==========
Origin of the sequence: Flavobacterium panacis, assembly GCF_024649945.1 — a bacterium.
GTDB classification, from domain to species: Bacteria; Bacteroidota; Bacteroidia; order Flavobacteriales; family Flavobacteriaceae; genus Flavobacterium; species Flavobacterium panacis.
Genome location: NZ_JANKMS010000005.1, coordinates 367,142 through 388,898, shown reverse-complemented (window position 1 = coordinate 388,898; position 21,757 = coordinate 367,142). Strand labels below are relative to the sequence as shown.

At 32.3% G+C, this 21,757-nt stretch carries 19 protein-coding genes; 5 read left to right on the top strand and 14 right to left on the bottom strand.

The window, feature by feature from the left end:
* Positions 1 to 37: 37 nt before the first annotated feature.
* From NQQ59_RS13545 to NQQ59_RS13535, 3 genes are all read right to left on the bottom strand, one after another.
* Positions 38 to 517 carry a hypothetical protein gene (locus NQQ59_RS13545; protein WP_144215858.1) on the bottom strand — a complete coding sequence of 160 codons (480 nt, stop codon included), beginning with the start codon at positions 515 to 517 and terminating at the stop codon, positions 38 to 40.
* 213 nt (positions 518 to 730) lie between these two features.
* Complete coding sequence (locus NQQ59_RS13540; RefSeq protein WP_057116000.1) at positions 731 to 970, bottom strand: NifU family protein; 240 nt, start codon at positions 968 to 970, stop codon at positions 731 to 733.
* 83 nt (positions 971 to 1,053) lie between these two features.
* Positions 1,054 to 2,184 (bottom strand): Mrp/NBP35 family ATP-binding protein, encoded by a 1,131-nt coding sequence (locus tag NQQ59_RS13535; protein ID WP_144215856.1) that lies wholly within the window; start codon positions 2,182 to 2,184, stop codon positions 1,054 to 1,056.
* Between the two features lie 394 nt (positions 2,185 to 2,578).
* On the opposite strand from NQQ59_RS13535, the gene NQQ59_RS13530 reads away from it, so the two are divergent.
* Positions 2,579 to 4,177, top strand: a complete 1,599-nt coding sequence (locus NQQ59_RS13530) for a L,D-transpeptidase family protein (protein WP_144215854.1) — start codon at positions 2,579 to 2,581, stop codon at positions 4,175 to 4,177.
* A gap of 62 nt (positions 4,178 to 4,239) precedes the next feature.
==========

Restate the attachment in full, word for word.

Origin of the sequence: Flavobacterium panacis, assembly GCF_024649945.1 — a bacterium.
GTDB classification, from domain to species: Bacteria; Bacteroidota; Bacteroidia; order Flavobacteriales; family Flavobacteriaceae; genus Flavobacterium; species Flavobacterium panacis.
Genome location: NZ_JANKMS010000005.1, coordinates 367,142 through 388,898, shown reverse-complemented (window position 1 = coordinate 388,898; position 21,757 = coordinate 367,142). Strand labels below are relative to the sequence as shown.

At 32.3% G+C, this 21,757-nt stretch carries 19 protein-coding genes; 5 read left to right on the top strand and 14 right to left on the bottom strand.

The window, feature by feature from the left end:
* Positions 1 to 37: 37 nt before the first annotated feature.
* From NQQ59_RS13545 to NQQ59_RS13535, 3 genes are all read right to left on the bottom strand, one after another.
* Positions 38 to 517 carry a hypothetical protein gene (locus NQQ59_RS13545; protein WP_144215858.1) on the bottom strand — a complete coding sequence of 160 codons (480 nt, stop codon included), beginning with the start codon at positions 515 to 517 and terminating at the stop codon, positions 38 to 40.
* 213 nt (positions 518 to 730) lie between these two features.
* Complete coding sequence (locus NQQ59_RS13540; RefSeq protein WP_057116000.1) at positions 731 to 970, bottom strand: NifU family protein; 240 nt, start codon at positions 968 to 970, stop codon at positions 731 to 733.
* 83 nt (positions 971 to 1,053) lie between these two features.
* Positions 1,054 to 2,184 (bottom strand): Mrp/NBP35 family ATP-binding protein, encoded by a 1,131-nt coding sequence (locus tag NQQ59_RS13535; protein ID WP_144215856.1) that lies wholly within the window; start codon positions 2,182 to 2,184, stop codon positions 1,054 to 1,056.
* Between the two features lie 394 nt (positions 2,185 to 2,578).
* On the opposite strand from NQQ59_RS13535, the gene NQQ59_RS13530 reads away from it, so the two are divergent.
* Positions 2,579 to 4,177, top strand: a complete 1,599-nt coding sequence (locus NQQ59_RS13530) for a L,D-transpeptidase family protein (protein WP_144215854.1) — start codon at positions 2,579 to 2,581, stop codon at positions 4,175 to 4,177.
* A gap of 62 nt (positions 4,178 to 4,239) precedes the next feature.